Book Reviews: New Sherlockian Historical Fiction
Richard T. Ryan’s The Vatican Cameos tells the oft-mentioned story alluded to by Watson. The phrase “Vatican Cameos” became a military code after Doyle used it, but it’s unclear if it had been previously used or was derived from him. Ryan imagines the case as a literal allusion to the Vatican, and the story mostly takes place in Rome–in both 1501 and 1901.
History buffs will enjoy Ryan’s detailed research. It’s clear he knows what he’s talking about, and when he brings in Michaelangelo and Leonardo, he’s just as confident as he is in Watson’s and Holmes’s characters. The action is paced swiftly, and the story moves along at an engaging pace.
Ryan’s world pulls the reader in, whether he’s with Italian masters or the Baker Street detective, and he expertly weaves together action that is hundreds of years apart. The Vatican Cameos is a very enjoyable take on one of those stories from Watson’s Tin Dispatch Box that he never quite had time to tell.
We previously reviewed Phil Growick’s excellent novel The Secret Journal of Doctor Watson here. In The Revenge of Sherlock Holmes, he’s back with a thrilling continuation. Growick is masterful at writing Holmes, but he’s also an expert at weaving the stories of the Romanovs and other historical figures into his Sherlockian narrative.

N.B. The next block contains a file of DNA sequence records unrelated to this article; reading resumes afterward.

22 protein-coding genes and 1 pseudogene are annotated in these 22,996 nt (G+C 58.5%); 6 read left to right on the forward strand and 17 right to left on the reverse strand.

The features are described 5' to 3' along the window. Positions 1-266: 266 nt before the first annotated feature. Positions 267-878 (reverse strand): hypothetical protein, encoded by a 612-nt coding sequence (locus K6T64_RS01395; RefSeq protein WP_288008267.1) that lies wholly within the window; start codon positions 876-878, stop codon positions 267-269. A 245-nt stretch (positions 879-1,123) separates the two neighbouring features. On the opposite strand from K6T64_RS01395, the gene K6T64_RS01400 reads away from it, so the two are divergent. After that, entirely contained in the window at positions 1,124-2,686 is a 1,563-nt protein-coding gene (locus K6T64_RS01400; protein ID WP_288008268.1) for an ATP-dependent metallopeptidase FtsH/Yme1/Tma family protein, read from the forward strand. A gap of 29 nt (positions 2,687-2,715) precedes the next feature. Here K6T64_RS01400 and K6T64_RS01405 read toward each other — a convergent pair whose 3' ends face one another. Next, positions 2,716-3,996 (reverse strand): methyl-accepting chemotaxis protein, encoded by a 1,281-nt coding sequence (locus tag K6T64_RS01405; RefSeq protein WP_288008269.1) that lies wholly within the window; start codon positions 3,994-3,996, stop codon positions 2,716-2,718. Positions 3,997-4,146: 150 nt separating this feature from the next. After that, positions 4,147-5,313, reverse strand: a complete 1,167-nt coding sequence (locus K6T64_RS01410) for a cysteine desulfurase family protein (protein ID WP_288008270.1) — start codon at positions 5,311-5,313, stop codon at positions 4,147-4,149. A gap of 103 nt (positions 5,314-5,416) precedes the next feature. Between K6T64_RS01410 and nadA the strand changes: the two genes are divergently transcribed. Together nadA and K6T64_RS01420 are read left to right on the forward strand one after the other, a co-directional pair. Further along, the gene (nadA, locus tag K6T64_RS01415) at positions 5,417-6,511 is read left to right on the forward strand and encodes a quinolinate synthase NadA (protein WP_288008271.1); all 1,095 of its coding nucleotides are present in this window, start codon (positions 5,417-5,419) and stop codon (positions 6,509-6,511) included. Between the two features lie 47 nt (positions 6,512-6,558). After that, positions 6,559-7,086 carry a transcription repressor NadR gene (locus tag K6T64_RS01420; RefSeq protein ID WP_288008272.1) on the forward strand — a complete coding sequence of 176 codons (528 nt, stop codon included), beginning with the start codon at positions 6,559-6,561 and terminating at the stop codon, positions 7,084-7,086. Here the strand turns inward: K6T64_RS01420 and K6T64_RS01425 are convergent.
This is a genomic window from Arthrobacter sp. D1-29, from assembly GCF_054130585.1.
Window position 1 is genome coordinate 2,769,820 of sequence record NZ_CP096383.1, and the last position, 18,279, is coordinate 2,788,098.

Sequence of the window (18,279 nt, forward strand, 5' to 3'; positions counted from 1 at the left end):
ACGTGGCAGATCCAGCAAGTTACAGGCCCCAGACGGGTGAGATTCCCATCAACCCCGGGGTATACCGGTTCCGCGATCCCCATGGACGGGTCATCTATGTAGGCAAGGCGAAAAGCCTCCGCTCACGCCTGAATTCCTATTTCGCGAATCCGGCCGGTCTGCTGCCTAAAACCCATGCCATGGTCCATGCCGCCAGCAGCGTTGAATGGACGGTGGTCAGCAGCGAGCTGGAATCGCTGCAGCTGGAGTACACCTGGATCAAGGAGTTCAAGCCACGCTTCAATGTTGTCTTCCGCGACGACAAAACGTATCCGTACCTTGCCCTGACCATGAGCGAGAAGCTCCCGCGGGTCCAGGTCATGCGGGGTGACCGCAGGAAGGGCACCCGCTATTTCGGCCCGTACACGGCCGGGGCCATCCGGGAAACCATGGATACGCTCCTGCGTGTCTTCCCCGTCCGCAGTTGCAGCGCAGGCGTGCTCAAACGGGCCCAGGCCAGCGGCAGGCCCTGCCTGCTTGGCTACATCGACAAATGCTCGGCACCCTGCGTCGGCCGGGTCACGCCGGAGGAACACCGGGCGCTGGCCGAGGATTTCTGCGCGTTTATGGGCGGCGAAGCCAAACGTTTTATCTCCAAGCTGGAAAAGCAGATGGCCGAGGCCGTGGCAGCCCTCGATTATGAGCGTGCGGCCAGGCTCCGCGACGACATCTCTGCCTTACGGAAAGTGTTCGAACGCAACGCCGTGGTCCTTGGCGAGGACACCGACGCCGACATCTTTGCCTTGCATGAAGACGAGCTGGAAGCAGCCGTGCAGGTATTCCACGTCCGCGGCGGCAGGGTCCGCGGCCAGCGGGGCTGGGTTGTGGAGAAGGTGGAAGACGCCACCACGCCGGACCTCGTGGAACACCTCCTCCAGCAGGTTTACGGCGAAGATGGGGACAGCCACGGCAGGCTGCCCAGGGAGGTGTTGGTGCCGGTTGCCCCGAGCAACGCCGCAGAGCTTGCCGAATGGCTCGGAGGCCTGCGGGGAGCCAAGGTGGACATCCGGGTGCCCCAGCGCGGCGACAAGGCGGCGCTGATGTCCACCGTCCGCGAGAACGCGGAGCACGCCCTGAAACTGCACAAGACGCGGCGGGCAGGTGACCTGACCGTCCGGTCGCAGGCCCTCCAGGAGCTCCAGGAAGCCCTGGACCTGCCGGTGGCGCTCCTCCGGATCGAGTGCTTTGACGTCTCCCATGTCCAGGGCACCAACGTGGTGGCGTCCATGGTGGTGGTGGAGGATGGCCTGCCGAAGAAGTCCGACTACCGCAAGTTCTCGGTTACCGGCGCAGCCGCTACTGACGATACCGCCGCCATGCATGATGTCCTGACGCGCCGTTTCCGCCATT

This is definitely a novel for those with a tolerance for finding many real-life individuals entwined with their Sherlockian mysteries, but Growick is never at a loss for how to use the individuals he selects, and his writing style is confidently witty and doesn’t get bogged down.
Growick emphasizes Holmes as a man of action and conviction, and fans of the detective’s physical prowess and tougher side will enjoy his take on the character. Both of his books that we’ve reviewed are adventures more than strictly-traditional mysteries, and they’re simply great fun to take in.
The above-reviewed works were provided for consideration by the publisher. Opinions expressed are the reviewer’s own.
Amy Thomas is a book reviewer, freelance essayist, and author of The Detective and The Woman mystery novel series featuring Sherlock Holmes and Irene Adler, published by MX Publishing. She holds a degree in professional communication and is an avid knitter, geek, and grammar nerd. Amy blogs about Sherlock Holmes at Girlmeetssherlock.wordpress.